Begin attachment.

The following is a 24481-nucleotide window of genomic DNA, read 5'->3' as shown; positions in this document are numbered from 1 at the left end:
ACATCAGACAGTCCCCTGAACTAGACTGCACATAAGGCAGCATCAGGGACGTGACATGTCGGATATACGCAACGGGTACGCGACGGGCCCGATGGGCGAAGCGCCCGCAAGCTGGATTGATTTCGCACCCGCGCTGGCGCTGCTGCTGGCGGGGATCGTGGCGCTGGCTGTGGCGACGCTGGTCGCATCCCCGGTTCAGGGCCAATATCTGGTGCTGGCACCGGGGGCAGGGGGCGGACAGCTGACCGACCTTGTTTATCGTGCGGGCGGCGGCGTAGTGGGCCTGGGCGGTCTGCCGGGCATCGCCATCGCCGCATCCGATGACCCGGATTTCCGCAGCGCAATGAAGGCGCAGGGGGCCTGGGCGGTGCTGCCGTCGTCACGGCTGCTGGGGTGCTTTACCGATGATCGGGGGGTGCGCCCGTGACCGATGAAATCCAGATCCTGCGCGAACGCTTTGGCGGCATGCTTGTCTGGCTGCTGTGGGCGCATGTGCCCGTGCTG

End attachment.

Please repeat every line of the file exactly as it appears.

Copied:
The following is a 24481-nucleotide window of genomic DNA, read 5'->3' as shown; positions in this document are numbered from 1 at the left end:
ACATCAGACAGTCCCCTGAACTAGACTGCACATAAGGCAGCATCAGGGACGTGACATGTCGGATATACGCAACGGGTACGCGACGGGCCCGATGGGCGAAGCGCCCGCAAGCTGGATTGATTTCGCACCCGCGCTGGCGCTGCTGCTGGCGGGGATCGTGGCGCTGGCTGTGGCGACGCTGGTCGCATCCCCGGTTCAGGGCCAATATCTGGTGCTGGCACCGGGGGCAGGGGGCGGACAGCTGACCGACCTTGTTTATCGTGCGGGCGGCGGCGTAGTGGGCCTGGGCGGTCTGCCGGGCATCGCCATCGCCGCATCCGATGACCCGGATTTCCGCAGCGCAATGAAGGCGCAGGGGGCCTGGGCGGTGCTGCCGTCGTCACGGCTGCTGGGGTGCTTTACCGATGATCGGGGGGTGCGCCCGTGACCGATGAAATCCAGATCCTGCGCGAACGCTTTGGCGGCATGCTTGTCTGGCTGCTGTGGGCGCATGTGCCCGTGCTG